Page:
My daughter Sarah knows that I admire Winston Churchill, so she gave me a book about him for Father’s Day. More important than the book was a greater gift – the inscription she wrote on the flyleaf. “If there was a Papi Hall of Fame, you’d definitely be in it. I love you.”
Now, I don’t have any illusions about being one of the best fathers in the world. I try, like all of you do, but I often fail. But what’s important is that my daughter thinks her Papi is a great father. That means that I must have done something right. More importantly, it means that along our journey together as father and daughter our love for one another has defined our relationship.
It’s not easy being a father. You have to make thousands of decisions, all of which will impact your child or children and your relationship with them. If nothing else in your life drives you to prayer, fatherhood will. What advice do I give my child? How do I answer their millions of questions? What about discipline? Do I let them slide when they do something wrong, or do I punish them so they will learn to be a better person? Where’s the child-rearing instruction manual when you need it?!
I once read an article that stated that aeronautical engineers have proven scientifically that bumblebees can’t fly. Yet they do fly. By the same token, some people have given up hope that they can raise their children to be adults of whom they can be proud. The odds against them are too great. Just look at the teen suicide rates, the gang violence, the teen pregnancies and abortions, and this generation’s lack of respect for their parents and authority in general.
It’s hopeless, some say. But some dads are like bumblebees. Although it seems impossible, with God’s help many fathers are raising children that anyone would be proud to call their own. What’s their secret?
Of course, mothers play a huge part in successful parenting. But fathers have special responsibilities to their families, and Mother’s Day was last month. So today we’ll concentrate on what dads can do to ensure that their kids grow up as victors instead of victims or villains. This will not be a “pat Dad on the back because fathers are great” article. Instead it will be a discussion about how we fathers can better fulfill our responsibilities to our children.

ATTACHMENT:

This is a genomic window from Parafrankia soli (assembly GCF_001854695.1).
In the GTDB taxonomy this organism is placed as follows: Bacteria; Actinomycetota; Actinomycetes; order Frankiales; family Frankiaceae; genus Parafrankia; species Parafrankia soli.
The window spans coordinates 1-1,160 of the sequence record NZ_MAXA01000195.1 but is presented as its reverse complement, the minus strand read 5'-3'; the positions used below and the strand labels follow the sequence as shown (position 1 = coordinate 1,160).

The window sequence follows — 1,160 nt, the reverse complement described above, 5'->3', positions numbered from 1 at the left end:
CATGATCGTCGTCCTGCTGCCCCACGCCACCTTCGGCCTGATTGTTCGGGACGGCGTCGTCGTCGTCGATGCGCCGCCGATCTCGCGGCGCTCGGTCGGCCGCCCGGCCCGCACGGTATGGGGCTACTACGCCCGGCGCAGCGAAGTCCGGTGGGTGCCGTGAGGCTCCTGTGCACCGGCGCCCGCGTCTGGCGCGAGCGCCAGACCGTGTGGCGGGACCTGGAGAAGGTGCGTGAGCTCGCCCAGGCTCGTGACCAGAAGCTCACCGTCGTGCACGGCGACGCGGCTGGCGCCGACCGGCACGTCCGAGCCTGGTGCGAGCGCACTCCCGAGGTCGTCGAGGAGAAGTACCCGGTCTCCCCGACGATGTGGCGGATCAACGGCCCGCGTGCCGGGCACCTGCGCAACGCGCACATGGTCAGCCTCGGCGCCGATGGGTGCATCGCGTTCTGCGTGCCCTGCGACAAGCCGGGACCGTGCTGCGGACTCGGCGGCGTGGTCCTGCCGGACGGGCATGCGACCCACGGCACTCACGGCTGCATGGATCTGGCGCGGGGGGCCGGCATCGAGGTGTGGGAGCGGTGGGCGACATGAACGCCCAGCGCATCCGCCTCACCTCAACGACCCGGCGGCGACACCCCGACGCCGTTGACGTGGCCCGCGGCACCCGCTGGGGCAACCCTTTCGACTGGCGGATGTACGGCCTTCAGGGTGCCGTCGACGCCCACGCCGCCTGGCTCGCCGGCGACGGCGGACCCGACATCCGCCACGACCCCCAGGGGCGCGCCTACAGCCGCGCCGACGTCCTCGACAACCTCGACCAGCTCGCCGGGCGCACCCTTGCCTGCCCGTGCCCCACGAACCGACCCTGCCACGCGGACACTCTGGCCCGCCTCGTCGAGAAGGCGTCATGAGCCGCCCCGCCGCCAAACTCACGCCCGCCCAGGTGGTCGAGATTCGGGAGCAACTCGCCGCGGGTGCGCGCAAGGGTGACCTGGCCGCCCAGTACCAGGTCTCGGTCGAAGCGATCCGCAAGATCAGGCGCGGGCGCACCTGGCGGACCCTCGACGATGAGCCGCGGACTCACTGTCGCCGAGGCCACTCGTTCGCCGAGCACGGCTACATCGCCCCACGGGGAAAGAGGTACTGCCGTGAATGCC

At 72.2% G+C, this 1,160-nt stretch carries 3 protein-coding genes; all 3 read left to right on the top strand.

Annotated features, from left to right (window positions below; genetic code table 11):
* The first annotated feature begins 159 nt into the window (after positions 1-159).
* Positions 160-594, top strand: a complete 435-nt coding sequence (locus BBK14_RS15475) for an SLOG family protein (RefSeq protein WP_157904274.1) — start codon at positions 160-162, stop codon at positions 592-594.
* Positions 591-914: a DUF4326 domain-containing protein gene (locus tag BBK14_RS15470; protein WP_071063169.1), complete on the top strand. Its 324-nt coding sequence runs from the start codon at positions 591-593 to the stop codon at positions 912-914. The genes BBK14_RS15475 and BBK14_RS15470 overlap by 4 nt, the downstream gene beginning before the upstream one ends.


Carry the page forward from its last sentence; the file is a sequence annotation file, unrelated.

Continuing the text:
But first, the bumblebees. In the early days of aeronautics, some engineers did studies on bumblebees. Based on the surface area of the bee’s wings, the weight and shape of the insect, and the amount of muscle force it had available, they determined that it was impossible for bumblebees to fly!
"Engineers say they can prove that a bumblebee can't fly," said Michael Dickinson, a biologist at the University of California, Berkeley. "And if you apply the theory of fixed wing aircraft to insects, you do calculate that they can't fly.” In other words, bumblebees are not airplanes, so you can’t use aerodynamic principles to study bumblebees.
By the same token, if we accept conventional wisdom concerning our children, all we can realistically do is try our best, “be there” for our children, and hope that somehow they turn out all right. That didn’t work too well for the parents of the Columbine School murderers. It doesn’t work for the thousands of parents who are bewildered when their children turn to witchcraft and Satanic worship. And it sure doesn’t work when kids come home and tell their parents, “I’ve discovered that I’m a homosexual.”
So, in the words of Dr. Dickinson, “You have to use something different.” In the case of child-rearing, that “something different” is not something new. For thousands of years parents have raised great kids using principles found in what I like to call “The Owners Manual,” otherwise known as the Word of God. God made us, so he sure knows how to maintain us, and He has been gracious enough to share all of His wisdom with us in the Bible.